The District Head of Funtua, Alhaji Idris Sambo, corroborated everything that Aisha Mohammed said about the Adult Education package. It was learnt that, currently, there are four centres where the training takes place. These are Tudun Iya Centre; Goya Centre; BCGA Centre and Amaska Town Centre. The PADEAP took off in 2001, according to one of its team leaders, El-Abbas Yunus who described Taju as a factor in education in the state. To date, the only functional private library in Funtua was established by the late Dr Taju Abdulraheem and it is very rich in newspapers, documentaries and books on great Africans.

Additionally, he was the first person to take internet facility to Funtua and, till today, the internet centre is not only the most functional but entirely free to users. Above all, it also provides leadership training for the youth and it is for free. With such a background, it was not surprising that his death evoked a great sense of loss across the world. Kenyan and Ugandan newspaper editors were phoning ceaselessly, keeping a tab on the burial. They wanted to know who was speaking and what was being said about Taju. Alas, it was a simple but solemn process, made even more so by the dirgistic rendition of “Allahu Akbar” (God is Great) by mostly the women beneficiaries of his education package. God must, indeed, be great.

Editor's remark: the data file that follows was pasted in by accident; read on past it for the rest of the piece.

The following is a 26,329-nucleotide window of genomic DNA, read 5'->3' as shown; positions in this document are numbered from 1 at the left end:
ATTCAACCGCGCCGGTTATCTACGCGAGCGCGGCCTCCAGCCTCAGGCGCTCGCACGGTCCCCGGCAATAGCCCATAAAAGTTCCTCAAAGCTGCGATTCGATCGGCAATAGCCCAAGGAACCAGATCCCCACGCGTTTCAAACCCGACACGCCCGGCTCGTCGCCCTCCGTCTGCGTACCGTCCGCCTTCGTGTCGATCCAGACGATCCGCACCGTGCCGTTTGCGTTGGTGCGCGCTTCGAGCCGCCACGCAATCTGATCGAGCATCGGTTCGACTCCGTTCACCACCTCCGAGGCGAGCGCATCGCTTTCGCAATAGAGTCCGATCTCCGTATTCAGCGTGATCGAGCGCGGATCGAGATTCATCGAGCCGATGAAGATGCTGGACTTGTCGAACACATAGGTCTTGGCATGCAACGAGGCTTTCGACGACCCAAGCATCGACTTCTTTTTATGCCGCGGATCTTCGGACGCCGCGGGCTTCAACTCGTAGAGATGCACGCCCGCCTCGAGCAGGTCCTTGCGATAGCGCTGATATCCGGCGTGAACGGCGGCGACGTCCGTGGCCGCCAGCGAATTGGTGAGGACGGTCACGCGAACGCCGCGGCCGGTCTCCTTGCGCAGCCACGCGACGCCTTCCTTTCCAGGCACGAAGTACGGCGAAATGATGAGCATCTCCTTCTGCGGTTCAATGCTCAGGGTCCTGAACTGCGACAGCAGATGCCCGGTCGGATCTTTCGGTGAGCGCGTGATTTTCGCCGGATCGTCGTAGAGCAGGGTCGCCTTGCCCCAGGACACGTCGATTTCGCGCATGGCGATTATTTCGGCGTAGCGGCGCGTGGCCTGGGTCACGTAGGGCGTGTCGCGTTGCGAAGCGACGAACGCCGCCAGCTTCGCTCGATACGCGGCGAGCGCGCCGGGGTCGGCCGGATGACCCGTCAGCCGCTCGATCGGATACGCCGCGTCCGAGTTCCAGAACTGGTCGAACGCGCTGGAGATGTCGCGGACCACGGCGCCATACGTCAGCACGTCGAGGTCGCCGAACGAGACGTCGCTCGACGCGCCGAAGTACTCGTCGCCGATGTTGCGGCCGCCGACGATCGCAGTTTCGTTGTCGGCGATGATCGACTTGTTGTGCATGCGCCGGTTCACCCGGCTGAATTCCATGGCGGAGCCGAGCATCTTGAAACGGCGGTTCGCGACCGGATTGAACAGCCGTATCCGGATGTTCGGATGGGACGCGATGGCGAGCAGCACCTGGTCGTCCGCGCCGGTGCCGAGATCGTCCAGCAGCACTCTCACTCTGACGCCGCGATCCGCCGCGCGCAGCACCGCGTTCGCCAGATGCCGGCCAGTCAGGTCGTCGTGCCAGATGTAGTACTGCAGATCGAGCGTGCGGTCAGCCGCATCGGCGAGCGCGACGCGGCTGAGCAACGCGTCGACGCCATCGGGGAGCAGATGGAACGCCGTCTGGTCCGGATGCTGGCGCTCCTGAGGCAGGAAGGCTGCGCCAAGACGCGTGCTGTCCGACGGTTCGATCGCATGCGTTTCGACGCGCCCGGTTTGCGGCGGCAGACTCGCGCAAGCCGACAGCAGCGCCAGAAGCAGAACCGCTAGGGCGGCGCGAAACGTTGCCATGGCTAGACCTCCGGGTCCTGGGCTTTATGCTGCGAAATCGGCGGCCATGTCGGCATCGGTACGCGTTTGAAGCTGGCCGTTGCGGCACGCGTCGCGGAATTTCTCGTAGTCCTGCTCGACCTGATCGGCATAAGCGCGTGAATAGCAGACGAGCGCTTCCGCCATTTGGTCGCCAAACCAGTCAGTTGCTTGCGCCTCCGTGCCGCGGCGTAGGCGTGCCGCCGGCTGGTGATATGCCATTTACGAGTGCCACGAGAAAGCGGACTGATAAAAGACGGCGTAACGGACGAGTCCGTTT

At 4.48pm, those of us from Kano/Jigawa axis who had gone to await our compatriots from the Abuja end sighted the convoy at 4.55pm. It started drizzling while the coffin was being brought out of the ambulance to be re-arranged to fit into the final moments of a Muslim. This done, the journey to the last resting place began at 5.50pm. At 5.59, the janaizah prayer for him began. It was over by 6.02pm and the last lap commenced to Goya Road Cemetery. At 6.19pm, his body was lowered into the grave and by 6.42pm, everyone left Taju to fight his way back to his God but leaving a huge gap for the living.